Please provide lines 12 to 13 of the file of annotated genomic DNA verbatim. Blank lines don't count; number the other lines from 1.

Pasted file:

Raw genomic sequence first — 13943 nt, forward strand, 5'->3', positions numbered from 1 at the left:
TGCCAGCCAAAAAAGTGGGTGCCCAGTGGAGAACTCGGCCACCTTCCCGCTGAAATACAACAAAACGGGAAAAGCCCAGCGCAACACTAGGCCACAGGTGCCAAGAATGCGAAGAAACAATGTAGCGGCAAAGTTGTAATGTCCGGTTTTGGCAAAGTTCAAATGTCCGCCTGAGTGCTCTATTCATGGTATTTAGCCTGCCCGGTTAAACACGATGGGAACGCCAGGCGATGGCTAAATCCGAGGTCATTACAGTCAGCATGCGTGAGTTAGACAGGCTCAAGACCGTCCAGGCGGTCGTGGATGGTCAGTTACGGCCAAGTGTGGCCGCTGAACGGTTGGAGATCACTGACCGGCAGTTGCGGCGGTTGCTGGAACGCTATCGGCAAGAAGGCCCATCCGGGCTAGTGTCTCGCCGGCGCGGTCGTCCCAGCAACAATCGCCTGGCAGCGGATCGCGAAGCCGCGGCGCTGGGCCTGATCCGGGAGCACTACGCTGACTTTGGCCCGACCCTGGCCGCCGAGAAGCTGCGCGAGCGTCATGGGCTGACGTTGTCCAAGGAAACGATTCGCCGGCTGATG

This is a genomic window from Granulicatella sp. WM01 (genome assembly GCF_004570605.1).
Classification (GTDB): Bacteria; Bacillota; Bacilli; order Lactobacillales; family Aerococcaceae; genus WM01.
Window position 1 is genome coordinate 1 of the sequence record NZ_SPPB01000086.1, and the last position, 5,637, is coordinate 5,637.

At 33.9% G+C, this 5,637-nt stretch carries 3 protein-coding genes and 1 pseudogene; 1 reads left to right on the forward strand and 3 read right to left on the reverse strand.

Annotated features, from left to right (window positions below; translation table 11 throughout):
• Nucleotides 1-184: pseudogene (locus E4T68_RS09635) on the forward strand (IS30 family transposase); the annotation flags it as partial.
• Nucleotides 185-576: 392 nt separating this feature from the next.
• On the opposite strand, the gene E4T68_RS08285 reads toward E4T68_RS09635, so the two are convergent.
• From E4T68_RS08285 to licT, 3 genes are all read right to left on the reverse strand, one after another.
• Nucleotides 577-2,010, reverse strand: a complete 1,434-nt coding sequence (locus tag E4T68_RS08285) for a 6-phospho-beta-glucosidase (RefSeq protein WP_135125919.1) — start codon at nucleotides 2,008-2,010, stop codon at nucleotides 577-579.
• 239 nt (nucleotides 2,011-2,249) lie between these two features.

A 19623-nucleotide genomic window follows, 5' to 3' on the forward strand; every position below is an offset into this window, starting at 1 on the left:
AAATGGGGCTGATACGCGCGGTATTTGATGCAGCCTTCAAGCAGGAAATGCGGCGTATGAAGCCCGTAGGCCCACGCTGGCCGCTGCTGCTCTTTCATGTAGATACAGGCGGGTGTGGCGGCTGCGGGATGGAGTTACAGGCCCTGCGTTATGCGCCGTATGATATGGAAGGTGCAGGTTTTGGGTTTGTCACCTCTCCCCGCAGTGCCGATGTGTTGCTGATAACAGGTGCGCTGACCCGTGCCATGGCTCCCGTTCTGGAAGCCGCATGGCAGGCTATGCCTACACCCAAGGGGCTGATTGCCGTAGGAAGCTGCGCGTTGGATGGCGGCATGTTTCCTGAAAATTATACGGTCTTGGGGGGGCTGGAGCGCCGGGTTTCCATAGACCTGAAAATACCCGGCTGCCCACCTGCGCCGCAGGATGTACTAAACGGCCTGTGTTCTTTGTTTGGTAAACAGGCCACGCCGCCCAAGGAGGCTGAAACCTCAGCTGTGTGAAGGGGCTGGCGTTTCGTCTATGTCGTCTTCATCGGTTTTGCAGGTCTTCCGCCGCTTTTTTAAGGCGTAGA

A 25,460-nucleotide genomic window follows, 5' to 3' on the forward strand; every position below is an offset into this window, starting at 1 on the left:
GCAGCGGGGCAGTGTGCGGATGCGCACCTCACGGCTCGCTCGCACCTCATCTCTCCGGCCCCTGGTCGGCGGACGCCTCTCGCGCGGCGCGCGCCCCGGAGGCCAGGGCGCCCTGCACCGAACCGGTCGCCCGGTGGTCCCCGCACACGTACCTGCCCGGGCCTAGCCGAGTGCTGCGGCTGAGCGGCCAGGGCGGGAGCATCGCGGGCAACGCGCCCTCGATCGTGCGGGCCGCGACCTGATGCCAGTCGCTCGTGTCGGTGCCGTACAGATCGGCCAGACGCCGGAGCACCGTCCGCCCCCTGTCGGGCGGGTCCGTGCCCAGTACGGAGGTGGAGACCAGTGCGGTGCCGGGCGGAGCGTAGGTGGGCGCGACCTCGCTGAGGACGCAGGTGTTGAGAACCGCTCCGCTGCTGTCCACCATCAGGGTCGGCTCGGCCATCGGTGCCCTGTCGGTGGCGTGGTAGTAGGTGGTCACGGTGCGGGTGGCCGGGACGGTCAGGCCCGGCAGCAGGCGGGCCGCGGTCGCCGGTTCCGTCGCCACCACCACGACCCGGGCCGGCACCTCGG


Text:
• Nucleotides 577-2,010, reverse strand: a complete 1,434-nt coding sequence (locus tag E4T68_RS08285) for a 6-phospho-beta-glucosidase (RefSeq protein WP_135125919.1) — start codon at nucleotides 2,008-2,010, stop codon at nucleotides 577-579.
• 239 nt (nucleotides 2,011-2,249) lie between these two features.